Testing has shown that a label for PET bottles and several tube packages are compatible with current plastics recycling processes.
The Association of Plastic Recyclers (APR) issued three critical guidance letters in recent weeks confirming the packaging innovations are either recyclable or can be separated from recyclable plastics.
APR sent letters to Multi-Color Corporation (MCC) for its Roll-On Shrink-On label with MCC Colorfast Inks, to Berry Global for its portfolio of PE tube packages, and to Kim Pack for its HDPE tube with a barrier layer.
Officials from the companies presented their innovations during September APR webinars (APR owns Resource Recycling, Inc., publisher of Plastics Recycling Update). In August, APR issued letters for three PET bottle label innovations.
The following are summaries of the latest products to receive recognition:
Roll-on, shrink-on label for PET bottles
Multi-Color Corporation (MCC) received a Sept. 9 letter for the company’s Roll-On Shrink-On (ROSO) label with MCC Colorfast Inks.
During a Sept. 3 webinar, MCC’s Matthew Thomas said the BOPP film, which comes in roll form, is heated and slightly shrunk when it’s applied to bottles. For recycling testing by independent lab Plastics Forming Enterprises (PFE), MCC submitted a white BOPP monolayer ROSO film with four-color surface printing, plus a varnish.
During testing, the label was successfully removed from the PET during the float-sink and elutriation steps, Thomas said. The inks resulted in slight discoloration of the rinse water but not the wash water, he said.
“The label obviously successfully floated and separated from the PET, which is what we want,” Thomas said.
Berry’s PE tube portfolio
Berry Global on Sept. 17 received an APR letter covering its portfolio of PE tube packages, which can be recycled alongside HDPE bottles.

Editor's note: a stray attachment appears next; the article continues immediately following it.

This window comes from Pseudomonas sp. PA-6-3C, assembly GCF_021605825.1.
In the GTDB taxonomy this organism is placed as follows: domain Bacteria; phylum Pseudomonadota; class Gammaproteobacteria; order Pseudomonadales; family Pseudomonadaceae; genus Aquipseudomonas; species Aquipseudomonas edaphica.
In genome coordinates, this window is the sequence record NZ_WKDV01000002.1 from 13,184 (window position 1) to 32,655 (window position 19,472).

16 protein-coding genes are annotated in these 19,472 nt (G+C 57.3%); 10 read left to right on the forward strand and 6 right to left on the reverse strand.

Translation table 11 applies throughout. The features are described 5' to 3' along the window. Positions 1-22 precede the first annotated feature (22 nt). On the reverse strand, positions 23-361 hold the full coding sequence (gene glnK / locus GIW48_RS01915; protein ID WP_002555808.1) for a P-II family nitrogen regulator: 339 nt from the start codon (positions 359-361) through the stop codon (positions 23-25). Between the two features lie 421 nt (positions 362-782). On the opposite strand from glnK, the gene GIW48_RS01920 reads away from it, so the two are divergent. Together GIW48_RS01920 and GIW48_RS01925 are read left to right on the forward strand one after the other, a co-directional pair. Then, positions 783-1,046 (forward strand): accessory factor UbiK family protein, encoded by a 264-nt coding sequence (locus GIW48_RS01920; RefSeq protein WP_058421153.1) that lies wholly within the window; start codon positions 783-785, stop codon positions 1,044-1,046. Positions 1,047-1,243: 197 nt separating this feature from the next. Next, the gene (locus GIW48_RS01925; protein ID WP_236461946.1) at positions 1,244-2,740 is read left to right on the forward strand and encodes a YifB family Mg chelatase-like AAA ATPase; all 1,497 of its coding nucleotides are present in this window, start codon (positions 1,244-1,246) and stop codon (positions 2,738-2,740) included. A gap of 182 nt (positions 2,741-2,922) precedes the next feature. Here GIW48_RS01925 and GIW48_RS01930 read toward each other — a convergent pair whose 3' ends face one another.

In a Sept. 10 webinar, officials from Berry Global explained how testing was conducted on several of their tubes. Debra Wilson, Berry’s Consumer Packaging-North America material science director, said the company wanted to test whether its current tube designs could be recycled in the HDPE stream.
According to her presentation, PFE tested five Berry tubes that represented the various aspects of the portfolio. They were a 100% HDPE tube with no EVOH and no decoration; an HDPE/LLDPE blend tube with an HDPE shoulder, EVOH barrier layer and flexo/silk decoration; a 100% HDPE tube with an HDPE shoulder, no EVOH and flexo/silk printing; an HDPE/LLDPE blend tube with an HDPE shoulder, EVOH and a foil decoration covering the tube; and a 100% HDPE tube with an HDPE shoulder, no EVOH and foil decoration (Note: In the samples mentioned above, the HDPE/LLDPE blend was 50% HDPE, the EVOH barrier layer was 7.6% of the package weight, the HDPE shoulder was 100% HDPE, and the flexo/silk printing was all using UV-curable inks).
Wilson said the testing showed the tubes met APR requirements and are compatible with the color HDPE container stream. A problem they encountered was in sorting the tubes covered with foil, she said. Magnetic detection equipment at sorting facilities will remove those packages from the HDPE container stream, she added. That will mean either an alternative decoration will be required for the package to be sortable, or an innovation such as digital watermarking will be needed, Wilson said.
Kim Pack recyclable tube
APR on Oct. 1 issued a letter to Kim Pack covering the company’s Kim Pai Go Green 250 tube, an HDPE direct-decorated tube with 5% or less EVOH barrier layer and a tie layer. The letter covers the tube both with and without a PET shoulder insert.
During a Sept. 25 webinar, Manita Kruthkul, R&D manager at Kim Pai, said testing by PFE in January 2020 and March 2020 showed the tube failed requirements for tensile yield and pellet melt flow index. But the company made changes to the package, and in May, it passed testing at PFE.
The package is a white HDPE tube with a 5% EVOH barrier layer and a low-melt-flow shoulder. It may or may not contain a PET insert. The PET insert is removed during the grinding and float-sink steps, becoming yield loss.
After PFE’s testing showed the pellets and molded plaques passed APR requirements, the recycled plastic was used to mold bottles, which also passed, Kruthkul said.
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